The Golden Age of Postcards was from 1893 to 1918, then came Art Deco and white border views, followed by the Linen Era with textured paper. One of the last named era is Chromes, the era of color photography. And, in the future collectors will be amazed by the Rack cards of the 70-80s.
When I first started collecting in the 1970s, linen postcards were a taboo. No one wanted them, they were too new. Chromes were named but rarely found at a postcard exhibition. But, as advertising postcards in general became highly sought after, I looked at the chromes as being more about the social history of that time period and many collectors developed a greater interest. They are still not at the top of the collecting chain, but are offered for sale more now than in the past.
Advertising has very often been created by named important arts, and outstanding commercial artists of all kinds. Most time the photography is by the best in the area, and staged to perfection of the product.
Postcard are small, easy to store and relatively inexpensive to other collectibles. Once postcards are purchased by collectors they have a tendency to drop out of sight for decades. Many cards that I saw over and over again in the 70s are no where to be found today. Therefore, collectors are forced to look at material from a later date but that isn't entirely bad.
Postcards from the late 40s, 50s and even 60s can be very interesting. These postcards in living color were available from vending machines even. Just insert your quarter and receive 5 scenic postcards of where you were visiting.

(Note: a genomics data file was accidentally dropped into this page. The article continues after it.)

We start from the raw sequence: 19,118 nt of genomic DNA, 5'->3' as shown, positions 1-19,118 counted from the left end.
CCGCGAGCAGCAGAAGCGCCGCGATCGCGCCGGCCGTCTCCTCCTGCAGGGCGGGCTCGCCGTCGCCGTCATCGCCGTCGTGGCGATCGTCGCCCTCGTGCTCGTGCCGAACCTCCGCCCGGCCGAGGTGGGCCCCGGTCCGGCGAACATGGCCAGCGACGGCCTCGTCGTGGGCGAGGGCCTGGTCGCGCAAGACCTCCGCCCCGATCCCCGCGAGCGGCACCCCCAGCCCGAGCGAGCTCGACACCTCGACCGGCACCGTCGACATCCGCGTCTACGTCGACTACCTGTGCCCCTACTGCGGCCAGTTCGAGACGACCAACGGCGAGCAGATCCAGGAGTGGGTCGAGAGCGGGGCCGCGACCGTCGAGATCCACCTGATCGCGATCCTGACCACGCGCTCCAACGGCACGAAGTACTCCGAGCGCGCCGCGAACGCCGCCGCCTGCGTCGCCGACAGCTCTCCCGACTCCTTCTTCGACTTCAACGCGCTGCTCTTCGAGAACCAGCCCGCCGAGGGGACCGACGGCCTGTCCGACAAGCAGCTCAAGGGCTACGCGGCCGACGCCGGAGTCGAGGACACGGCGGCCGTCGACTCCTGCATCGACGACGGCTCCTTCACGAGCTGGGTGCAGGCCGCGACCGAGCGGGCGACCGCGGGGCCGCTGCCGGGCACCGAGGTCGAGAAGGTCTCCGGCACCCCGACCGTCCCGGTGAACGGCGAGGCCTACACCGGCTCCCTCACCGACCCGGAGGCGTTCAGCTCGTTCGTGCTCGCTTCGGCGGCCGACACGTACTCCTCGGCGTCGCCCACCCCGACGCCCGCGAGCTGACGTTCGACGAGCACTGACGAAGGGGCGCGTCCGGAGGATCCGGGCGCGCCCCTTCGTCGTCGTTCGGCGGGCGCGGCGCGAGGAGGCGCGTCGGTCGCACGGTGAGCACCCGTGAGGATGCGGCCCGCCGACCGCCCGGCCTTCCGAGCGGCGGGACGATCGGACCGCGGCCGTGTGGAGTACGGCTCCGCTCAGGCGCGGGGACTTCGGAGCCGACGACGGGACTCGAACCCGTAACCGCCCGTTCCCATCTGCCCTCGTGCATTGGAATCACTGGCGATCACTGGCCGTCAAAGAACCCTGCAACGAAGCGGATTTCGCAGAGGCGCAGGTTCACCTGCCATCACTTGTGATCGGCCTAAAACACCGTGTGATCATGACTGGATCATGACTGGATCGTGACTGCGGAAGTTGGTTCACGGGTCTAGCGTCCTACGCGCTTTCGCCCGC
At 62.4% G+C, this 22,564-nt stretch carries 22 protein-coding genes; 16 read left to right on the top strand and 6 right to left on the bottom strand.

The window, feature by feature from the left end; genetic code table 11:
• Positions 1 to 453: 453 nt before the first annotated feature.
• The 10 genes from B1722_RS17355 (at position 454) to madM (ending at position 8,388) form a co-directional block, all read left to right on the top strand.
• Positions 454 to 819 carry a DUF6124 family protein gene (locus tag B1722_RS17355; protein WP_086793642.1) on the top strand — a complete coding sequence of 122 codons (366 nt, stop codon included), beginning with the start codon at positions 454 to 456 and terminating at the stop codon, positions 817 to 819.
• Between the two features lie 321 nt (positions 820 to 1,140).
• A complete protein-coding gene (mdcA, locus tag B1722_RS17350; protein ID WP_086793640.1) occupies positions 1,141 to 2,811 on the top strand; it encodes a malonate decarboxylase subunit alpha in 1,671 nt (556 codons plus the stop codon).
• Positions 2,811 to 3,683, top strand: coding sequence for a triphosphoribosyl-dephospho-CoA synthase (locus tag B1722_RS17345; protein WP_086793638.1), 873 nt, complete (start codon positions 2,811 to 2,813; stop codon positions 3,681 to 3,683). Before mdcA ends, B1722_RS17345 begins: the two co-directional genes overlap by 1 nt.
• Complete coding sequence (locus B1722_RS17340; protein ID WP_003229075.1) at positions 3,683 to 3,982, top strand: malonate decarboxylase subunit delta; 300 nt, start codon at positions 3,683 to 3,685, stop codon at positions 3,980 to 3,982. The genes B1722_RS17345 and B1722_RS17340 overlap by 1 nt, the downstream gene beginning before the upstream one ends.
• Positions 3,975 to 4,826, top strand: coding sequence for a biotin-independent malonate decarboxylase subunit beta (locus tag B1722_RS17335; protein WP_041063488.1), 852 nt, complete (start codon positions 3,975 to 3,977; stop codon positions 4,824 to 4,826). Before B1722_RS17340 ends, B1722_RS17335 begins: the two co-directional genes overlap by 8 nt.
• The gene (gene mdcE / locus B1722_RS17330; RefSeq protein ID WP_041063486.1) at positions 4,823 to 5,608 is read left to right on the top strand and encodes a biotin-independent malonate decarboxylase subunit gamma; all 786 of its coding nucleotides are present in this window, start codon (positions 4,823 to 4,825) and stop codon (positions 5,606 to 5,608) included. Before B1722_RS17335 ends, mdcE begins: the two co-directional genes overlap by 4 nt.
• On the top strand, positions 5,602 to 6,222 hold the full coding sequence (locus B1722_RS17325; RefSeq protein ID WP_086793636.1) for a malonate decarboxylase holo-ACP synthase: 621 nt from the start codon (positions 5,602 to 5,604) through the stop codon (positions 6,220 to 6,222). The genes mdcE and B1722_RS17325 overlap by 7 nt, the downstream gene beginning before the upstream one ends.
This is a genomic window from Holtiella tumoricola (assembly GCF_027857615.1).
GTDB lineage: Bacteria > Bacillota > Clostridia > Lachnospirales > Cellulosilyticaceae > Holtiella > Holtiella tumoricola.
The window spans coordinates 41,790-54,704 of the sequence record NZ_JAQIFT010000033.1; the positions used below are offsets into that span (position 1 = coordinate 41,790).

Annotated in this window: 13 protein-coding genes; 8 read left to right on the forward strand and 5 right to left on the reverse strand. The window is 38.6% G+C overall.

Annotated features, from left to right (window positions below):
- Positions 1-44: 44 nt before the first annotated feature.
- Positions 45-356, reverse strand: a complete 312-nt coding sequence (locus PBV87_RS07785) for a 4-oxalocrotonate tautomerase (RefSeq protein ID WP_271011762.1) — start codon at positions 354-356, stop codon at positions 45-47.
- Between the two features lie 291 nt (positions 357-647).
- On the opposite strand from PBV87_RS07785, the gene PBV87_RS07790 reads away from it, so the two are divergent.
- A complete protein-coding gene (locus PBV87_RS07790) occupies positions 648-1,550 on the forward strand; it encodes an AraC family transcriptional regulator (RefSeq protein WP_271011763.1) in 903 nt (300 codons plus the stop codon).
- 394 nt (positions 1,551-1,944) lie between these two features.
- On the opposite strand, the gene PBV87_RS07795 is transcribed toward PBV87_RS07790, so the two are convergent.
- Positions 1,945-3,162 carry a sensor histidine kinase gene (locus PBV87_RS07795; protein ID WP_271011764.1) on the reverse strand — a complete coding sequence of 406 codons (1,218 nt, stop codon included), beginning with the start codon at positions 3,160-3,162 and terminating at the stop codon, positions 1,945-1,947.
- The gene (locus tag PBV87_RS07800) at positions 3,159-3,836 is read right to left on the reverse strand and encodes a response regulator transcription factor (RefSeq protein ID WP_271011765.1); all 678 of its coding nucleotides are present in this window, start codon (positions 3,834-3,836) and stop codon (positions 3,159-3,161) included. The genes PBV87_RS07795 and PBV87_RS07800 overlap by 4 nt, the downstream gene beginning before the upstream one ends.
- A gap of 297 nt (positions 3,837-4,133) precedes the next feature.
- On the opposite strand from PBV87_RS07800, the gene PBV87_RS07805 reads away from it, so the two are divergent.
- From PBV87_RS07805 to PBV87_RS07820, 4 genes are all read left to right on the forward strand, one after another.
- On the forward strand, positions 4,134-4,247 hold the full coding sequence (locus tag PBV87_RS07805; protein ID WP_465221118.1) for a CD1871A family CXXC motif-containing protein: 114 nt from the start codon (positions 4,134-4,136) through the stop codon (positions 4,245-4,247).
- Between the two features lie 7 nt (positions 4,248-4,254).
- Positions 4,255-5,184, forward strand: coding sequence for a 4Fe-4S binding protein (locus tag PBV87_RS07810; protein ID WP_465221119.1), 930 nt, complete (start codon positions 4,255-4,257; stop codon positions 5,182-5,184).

Automobiles, services, restaurants, carnivals, and push cart business were advertised on chrome postcards. Dexter Pressand Curt Teich Publishing were major publishers of these advertising postcards. Featured here are the White Indiana towing service, a Porche, a Mercedes Benz, a country Diner in Stamford, CT., a Donut Kastle in Dotham, AL., Tony's Pushcart from Jersey City, NJ., and a popcorn Machine from Castile, NY. created on a Model A Ford. When fairs, carnivals and circuses came to town postcards of their events were distributed like the Seattle Giant Wheel one hundred and ten feet tall, or the Tilt-a-whirl manufactured by Sellner of Fairbault, Minnesota. The diversity of the locations of good Chrome cards is outstanding. Whether you are looking for your home area or unusual commercial scenes, chromes are a good source of material.
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